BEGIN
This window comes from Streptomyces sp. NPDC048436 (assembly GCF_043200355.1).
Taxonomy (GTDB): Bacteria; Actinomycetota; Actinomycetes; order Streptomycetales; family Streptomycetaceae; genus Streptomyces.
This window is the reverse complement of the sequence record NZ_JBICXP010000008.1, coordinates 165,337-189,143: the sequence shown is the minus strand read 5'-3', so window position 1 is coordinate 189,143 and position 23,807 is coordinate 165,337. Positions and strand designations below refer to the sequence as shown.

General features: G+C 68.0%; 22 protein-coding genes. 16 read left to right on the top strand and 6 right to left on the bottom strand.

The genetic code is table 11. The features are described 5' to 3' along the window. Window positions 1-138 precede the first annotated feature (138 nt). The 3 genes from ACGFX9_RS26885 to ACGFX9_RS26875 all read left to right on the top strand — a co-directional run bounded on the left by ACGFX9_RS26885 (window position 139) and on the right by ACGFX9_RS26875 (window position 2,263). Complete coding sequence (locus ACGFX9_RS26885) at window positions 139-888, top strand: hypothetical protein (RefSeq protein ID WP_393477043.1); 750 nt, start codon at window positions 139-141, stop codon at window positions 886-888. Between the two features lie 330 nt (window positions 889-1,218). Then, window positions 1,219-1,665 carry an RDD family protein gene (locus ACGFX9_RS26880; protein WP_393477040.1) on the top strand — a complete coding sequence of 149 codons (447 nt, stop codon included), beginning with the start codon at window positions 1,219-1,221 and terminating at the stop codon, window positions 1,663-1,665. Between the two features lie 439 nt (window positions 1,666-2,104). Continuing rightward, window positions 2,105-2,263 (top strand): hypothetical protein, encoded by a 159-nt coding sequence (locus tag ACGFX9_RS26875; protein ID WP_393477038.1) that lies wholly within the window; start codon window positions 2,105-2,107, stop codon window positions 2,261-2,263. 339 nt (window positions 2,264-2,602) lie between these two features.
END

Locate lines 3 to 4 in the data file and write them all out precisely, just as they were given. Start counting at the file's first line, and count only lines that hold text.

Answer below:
This window is the reverse complement of the sequence record NZ_JBICXP010000008.1, coordinates 165,337-189,143: the sequence shown is the minus strand read 5'-3', so window position 1 is coordinate 189,143 and position 23,807 is coordinate 165,337. Positions and strand designations below refer to the sequence as shown.

General features: G+C 68.0%; 22 protein-coding genes. 16 read left to right on the top strand and 6 right to left on the bottom strand.